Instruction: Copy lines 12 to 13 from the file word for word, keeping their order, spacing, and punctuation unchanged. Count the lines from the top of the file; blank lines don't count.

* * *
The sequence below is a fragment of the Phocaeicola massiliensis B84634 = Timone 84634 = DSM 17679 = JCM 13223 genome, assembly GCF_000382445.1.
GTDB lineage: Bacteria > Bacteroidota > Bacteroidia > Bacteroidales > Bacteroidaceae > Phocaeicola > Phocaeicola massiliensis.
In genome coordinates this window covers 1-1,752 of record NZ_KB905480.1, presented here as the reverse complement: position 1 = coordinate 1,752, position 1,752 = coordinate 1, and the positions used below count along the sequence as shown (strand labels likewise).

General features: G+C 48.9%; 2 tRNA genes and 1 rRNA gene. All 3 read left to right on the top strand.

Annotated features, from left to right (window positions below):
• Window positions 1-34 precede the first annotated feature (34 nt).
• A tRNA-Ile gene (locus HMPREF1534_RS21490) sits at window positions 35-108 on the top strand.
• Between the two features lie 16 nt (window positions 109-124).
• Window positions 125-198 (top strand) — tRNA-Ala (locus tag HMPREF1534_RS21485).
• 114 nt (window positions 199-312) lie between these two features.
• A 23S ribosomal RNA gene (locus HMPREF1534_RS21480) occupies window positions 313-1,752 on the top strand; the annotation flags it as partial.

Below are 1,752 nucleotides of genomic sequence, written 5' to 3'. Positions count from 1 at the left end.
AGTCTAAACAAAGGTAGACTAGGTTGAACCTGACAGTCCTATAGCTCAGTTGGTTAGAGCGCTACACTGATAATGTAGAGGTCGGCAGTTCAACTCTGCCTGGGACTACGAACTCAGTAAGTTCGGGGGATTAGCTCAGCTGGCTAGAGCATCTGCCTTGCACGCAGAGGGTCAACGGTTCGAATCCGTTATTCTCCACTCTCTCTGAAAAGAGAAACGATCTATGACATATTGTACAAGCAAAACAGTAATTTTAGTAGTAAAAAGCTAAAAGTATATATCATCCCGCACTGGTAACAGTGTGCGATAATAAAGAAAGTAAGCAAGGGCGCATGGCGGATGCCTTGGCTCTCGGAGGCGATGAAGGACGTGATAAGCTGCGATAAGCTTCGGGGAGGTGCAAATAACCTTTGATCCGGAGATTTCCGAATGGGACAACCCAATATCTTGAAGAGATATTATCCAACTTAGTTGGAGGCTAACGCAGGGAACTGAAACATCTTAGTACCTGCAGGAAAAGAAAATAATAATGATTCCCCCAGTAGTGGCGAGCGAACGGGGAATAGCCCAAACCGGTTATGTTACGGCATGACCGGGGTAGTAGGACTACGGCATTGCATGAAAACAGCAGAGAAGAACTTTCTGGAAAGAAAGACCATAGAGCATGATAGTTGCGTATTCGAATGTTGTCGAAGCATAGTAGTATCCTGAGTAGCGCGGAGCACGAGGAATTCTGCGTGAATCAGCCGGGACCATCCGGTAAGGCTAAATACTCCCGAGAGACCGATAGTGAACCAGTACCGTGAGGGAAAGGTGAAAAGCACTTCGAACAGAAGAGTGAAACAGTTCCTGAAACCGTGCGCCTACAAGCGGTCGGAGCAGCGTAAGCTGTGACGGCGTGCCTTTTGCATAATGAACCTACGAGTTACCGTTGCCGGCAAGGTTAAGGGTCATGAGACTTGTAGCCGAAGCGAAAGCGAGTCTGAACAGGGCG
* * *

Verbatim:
Below are 1,752 nucleotides of genomic sequence, written 5' to 3'. Positions count from 1 at the left end.
AGTCTAAACAAAGGTAGACTAGGTTGAACCTGACAGTCCTATAGCTCAGTTGGTTAGAGCGCTACACTGATAATGTAGAGGTCGGCAGTTCAACTCTGCCTGGGACTACGAACTCAGTAAGTTCGGGGGATTAGCTCAGCTGGCTAGAGCATCTGCCTTGCACGCAGAGGGTCAACGGTTCGAATCCGTTATTCTCCACTCTCTCTGAAAAGAGAAACGATCTATGACATATTGTACAAGCAAAACAGTAATTTTAGTAGTAAAAAGCTAAAAGTATATATCATCCCGCACTGGTAACAGTGTGCGATAATAAAGAAAGTAAGCAAGGGCGCATGGCGGATGCCTTGGCTCTCGGAGGCGATGAAGGACGTGATAAGCTGCGATAAGCTTCGGGGAGGTGCAAATAACCTTTGATCCGGAGATTTCCGAATGGGACAACCCAATATCTTGAAGAGATATTATCCAACTTAGTTGGAGGCTAACGCAGGGAACTGAAACATCTTAGTACCTGCAGGAAAAGAAAATAATAATGATTCCCCCAGTAGTGGCGAGCGAACGGGGAATAGCCCAAACCGGTTATGTTACGGCATGACCGGGGTAGTAGGACTACGGCATTGCATGAAAACAGCAGAGAAGAACTTTCTGGAAAGAAAGACCATAGAGCATGATAGTTGCGTATTCGAATGTTGTCGAAGCATAGTAGTATCCTGAGTAGCGCGGAGCACGAGGAATTCTGCGTGAATCAGCCGGGACCATCCGGTAAGGCTAAATACTCCCGAGAGACCGATAGTGAACCAGTACCGTGAGGGAAAGGTGAAAAGCACTTCGAACAGAAGAGTGAAACAGTTCCTGAAACCGTGCGCCTACAAGCGGTCGGAGCAGCGTAAGCTGTGACGGCGTGCCTTTTGCATAATGAACCTACGAGTTACCGTTGCCGGCAAGGTTAAGGGTCATGAGACTTGTAGCCGAAGCGAAAGCGAGTCTGAACAGGGCG